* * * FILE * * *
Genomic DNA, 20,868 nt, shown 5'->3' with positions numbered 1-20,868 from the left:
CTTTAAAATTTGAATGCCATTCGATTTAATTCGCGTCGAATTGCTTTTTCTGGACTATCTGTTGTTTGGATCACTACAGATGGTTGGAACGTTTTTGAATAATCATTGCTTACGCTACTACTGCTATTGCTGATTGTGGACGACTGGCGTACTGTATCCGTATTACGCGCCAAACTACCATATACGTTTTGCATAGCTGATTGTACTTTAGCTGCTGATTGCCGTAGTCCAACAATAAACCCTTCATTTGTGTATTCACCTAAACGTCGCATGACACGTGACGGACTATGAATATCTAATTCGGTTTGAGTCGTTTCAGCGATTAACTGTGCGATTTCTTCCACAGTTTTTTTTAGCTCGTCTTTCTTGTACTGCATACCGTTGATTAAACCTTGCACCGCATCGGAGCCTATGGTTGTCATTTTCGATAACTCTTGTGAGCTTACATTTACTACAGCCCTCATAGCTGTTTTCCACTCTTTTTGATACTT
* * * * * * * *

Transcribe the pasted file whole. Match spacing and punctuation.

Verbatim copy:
Genomic DNA, 20,868 nt, shown 5'->3' with positions numbered 1-20,868 from the left:
CTTTAAAATTTGAATGCCATTCGATTTAATTCGCGTCGAATTGCTTTTTCTGGACTATCTGTTGTTTGGATCACTACAGATGGTTGGAACGTTTTTGAATAATCATTGCTTACGCTACTACTGCTATTGCTGATTGTGGACGACTGGCGTACTGTATCCGTATTACGCGCCAAACTACCATATACGTTTTGCATAGCTGATTGTACTTTAGCTGCTGATTGCCGTAGTCCAACAATAAACCCTTCATTTGTGTATTCACCTAAACGTCGCATGACACGTGACGGACTATGAATATCTAATTCGGTTTGAGTCGTTTCAGCGATTAACTGTGCGATTTCTTCCACAGTTTTTTTTAGCTCGTCTTTCTTGTACTGCATACCGTTGATTAAACCTTGCACCGCATCGGAGCCTATGGTTGTCATTTTCGATAACTCTTGTGAGCTTACATTTACTACAGCCCTCATAGCTGTTTTCCACTCTTTTTGATACTT